An age-old problemOur senior citizens deserve better
Adjacent to a perpetually reeking public toilet constructed by the Pashupati Area Development Trust, the government-run old age home—the Pashupati Briddhashram —continues to age in neglect. For many of its 160 senior citizens—crammed into tiny rooms and deprived of regular health services—this ramshackle building is all that’s left. And it’s hard to find solace elsewhere. As highlighted in a recently released report by the National Human Rights Commission, many of Nepal’s government-funded senior citizen homes continue to operate at substandard conditions—or, alarmingly, do not operate at all. A recently released report by the National Human Rights Commission (NHRC) found that a majority of elderly day-care centres that receive government and donor support exist only on paper. According to Kimananda Basyal, a member of the NHRC team, an estimated 10 percent of the total number of care centres that exist in the country are ‘potentially fake’. Prakash Osti, who led the research team, told the Post that a large number of elderly homes, which only care for a few senior citizens, are operating with a singular purpose: reap financial benefits.
It’s easy to conclude that a lack of finances led to this lamentable fate for senior citizens, but financial dearth is not the issue here. Over the years, the state has significantly increased its budget allocation for senior citizens. The Ministry of Urban Development, the Ministry of Women, Children and Senior Citizens and the Ministry of Finance collectively allocate over Rs. 280 million to senior citizens, elderly homes and day-care centres—a significant increase from allocations in the previous fiscal year. While these funds represent a substantial amount of money for a demographic that genuinely requires the support, the money trail has been hard to retrace given that respective district officials are the ones disbursing the money. The ministries responsible need to regain control of the money management process at every financial juncture by implementing an effective monitoring and evaluation mechanism to ensure that the finances dispersed in the name of ‘senior citizens’ are used for the right purposes. The state must direct its attention towards implementing an effective monitoring and evaluation mechanism to guarantee that all government-funded homes are meeting the living conditions and services its occupants deserve. The government’s inconsistent periodical reviews of its care centres have been inadequate and ‘fake centres’ have clearly been capitalising on their failure to follow their money through. Regular reviews—conducted by a monitoring body from multiple stakeholder backgrounds—need to be established as basic protocol. In addition, according to NHRC Commissioner Prakash Wasti and human rights officer Gita Kumari Dahal, a fundamental requirement is also to ensure that old age homes are supplied with trained geriatric professionals and trained volunteers who can conduct periodical activities that cater to the mental and emotional health needs of the elderly.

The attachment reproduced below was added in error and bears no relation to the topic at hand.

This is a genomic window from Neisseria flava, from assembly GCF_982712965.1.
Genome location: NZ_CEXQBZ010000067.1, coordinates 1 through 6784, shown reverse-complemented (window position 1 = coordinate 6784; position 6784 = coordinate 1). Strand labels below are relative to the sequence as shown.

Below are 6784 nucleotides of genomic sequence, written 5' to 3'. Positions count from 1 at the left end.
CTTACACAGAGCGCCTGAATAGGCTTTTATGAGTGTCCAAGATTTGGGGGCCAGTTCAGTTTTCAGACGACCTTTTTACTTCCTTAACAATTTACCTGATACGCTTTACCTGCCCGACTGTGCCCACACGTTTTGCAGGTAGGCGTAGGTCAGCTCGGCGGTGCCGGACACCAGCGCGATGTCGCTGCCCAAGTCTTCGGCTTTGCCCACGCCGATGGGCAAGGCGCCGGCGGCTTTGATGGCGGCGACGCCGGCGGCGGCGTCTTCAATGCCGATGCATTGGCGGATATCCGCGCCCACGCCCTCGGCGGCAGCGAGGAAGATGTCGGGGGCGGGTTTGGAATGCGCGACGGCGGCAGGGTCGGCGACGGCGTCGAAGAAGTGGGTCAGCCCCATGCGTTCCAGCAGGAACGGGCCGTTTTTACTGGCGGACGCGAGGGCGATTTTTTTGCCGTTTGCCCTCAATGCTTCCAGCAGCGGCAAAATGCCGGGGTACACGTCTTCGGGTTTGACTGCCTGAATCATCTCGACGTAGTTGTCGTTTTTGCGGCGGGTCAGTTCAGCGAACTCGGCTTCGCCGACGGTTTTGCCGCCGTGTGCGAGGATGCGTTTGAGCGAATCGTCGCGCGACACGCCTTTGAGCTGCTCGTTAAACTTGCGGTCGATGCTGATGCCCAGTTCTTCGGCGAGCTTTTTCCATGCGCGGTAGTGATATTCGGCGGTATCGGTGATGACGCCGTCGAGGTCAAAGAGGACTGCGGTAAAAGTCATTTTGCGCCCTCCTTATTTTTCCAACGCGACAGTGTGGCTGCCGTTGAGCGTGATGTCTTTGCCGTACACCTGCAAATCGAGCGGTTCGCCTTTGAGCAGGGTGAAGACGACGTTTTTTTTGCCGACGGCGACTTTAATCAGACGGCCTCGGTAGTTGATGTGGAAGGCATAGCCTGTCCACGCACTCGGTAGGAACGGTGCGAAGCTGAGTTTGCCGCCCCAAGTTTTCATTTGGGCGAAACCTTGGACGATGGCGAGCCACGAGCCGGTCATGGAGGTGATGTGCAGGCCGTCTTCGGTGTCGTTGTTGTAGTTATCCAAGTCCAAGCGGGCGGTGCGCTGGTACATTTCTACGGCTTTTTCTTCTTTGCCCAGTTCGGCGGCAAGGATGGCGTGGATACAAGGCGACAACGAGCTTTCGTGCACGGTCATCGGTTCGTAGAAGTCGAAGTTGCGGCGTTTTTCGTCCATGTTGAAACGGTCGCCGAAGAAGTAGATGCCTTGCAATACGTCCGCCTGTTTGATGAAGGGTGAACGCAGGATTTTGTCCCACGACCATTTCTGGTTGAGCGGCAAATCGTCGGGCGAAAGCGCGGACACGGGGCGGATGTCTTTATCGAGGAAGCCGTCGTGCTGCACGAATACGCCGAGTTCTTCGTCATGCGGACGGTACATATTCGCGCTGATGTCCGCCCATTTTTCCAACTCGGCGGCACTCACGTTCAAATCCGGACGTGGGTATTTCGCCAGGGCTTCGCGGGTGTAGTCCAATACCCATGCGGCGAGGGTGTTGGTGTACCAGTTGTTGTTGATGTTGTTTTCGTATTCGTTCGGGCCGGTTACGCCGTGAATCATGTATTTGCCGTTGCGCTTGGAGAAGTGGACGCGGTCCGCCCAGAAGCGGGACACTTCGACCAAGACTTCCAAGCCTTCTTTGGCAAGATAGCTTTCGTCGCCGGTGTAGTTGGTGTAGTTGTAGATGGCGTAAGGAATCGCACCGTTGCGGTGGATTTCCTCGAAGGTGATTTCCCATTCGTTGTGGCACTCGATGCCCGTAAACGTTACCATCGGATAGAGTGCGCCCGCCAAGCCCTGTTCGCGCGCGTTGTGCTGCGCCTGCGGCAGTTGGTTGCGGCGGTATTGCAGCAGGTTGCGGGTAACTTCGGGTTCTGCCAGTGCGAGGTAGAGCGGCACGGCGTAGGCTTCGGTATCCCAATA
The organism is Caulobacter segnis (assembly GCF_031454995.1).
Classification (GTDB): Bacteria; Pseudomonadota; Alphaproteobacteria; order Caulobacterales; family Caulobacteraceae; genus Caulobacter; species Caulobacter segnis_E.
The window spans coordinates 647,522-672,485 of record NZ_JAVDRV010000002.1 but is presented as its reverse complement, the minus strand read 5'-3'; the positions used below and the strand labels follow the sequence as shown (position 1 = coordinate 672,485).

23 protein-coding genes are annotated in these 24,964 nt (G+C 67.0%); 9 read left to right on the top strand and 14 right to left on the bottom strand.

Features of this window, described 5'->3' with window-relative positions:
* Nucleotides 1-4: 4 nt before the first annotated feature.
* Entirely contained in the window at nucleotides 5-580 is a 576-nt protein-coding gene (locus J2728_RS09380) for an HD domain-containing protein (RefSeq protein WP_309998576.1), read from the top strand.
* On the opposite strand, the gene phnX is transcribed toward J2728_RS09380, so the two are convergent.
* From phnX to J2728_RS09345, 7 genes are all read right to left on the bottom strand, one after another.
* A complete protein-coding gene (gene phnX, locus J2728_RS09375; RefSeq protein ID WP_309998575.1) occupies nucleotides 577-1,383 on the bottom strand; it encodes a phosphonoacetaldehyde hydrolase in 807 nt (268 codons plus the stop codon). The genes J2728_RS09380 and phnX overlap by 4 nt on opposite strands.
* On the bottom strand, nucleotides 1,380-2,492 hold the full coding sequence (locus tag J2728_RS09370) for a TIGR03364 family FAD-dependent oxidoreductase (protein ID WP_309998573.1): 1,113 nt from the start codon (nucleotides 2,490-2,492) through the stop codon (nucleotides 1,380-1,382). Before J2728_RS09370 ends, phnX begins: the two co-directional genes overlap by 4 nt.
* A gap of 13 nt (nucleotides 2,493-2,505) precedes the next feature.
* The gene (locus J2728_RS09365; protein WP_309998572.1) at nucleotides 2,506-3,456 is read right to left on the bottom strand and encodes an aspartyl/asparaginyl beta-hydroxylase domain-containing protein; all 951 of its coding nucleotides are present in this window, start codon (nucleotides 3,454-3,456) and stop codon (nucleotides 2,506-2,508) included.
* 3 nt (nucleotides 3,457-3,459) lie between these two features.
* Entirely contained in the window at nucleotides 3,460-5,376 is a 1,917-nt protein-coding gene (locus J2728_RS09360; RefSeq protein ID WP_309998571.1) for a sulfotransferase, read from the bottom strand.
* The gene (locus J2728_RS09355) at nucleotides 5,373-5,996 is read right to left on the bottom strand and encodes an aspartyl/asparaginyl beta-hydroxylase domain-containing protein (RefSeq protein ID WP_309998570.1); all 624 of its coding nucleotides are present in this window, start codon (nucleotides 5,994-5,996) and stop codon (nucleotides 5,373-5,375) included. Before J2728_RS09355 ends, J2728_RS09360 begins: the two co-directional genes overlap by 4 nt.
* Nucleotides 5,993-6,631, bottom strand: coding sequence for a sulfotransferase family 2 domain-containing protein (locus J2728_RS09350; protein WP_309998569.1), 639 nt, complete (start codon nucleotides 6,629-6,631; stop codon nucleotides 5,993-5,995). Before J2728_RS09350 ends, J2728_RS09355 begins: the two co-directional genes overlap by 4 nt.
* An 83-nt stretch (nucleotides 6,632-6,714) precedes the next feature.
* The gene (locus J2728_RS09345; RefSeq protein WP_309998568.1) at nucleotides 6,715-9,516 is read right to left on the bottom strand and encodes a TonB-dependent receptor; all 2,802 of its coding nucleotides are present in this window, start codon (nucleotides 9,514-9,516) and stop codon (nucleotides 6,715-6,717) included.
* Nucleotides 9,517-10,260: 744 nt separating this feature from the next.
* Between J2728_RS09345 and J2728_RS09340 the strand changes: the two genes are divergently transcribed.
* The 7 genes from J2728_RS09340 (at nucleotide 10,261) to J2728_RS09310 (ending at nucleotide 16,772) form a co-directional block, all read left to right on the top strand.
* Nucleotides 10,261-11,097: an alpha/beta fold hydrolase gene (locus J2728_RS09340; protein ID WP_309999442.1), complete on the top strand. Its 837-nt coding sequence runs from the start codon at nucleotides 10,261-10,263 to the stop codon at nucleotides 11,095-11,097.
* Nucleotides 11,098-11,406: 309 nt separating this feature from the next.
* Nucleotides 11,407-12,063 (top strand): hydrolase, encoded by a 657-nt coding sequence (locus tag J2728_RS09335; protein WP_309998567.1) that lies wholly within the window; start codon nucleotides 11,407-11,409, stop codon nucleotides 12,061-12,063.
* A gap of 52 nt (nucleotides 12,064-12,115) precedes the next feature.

This situation has only highlighted the fact that budget allocation, which has clearly been mismanaged and taken advantage of by various actors hoping to also cash in on the nationwide neglect of senior citizens, is not enough to safeguard basic human rights. The elderly are not a commodity to cash in on.